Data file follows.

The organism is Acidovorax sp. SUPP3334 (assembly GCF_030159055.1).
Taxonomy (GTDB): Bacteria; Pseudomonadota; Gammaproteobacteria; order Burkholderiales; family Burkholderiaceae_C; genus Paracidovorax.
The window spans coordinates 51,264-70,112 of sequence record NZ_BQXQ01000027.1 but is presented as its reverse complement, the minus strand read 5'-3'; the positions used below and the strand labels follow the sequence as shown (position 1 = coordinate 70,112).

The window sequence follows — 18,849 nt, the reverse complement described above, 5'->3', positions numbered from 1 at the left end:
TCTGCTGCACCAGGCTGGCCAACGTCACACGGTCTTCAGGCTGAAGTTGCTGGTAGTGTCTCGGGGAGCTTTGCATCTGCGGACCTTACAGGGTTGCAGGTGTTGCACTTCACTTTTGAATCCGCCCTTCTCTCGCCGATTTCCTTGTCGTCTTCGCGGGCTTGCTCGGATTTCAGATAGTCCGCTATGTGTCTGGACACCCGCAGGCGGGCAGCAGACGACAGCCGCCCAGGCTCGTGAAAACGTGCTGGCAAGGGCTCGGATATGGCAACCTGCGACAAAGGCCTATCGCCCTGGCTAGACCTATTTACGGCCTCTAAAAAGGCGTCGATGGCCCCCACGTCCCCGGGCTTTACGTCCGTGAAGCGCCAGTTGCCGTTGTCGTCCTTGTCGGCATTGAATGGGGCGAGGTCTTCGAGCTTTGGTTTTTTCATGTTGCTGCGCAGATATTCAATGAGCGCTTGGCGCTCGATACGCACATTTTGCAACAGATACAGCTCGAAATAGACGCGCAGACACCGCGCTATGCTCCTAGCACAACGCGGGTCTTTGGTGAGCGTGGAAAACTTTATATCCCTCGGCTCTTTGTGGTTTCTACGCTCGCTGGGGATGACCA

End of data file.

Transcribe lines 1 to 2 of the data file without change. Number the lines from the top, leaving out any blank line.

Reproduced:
The organism is Acidovorax sp. SUPP3334 (assembly GCF_030159055.1).
Taxonomy (GTDB): Bacteria; Pseudomonadota; Gammaproteobacteria; order Burkholderiales; family Burkholderiaceae_C; genus Paracidovorax.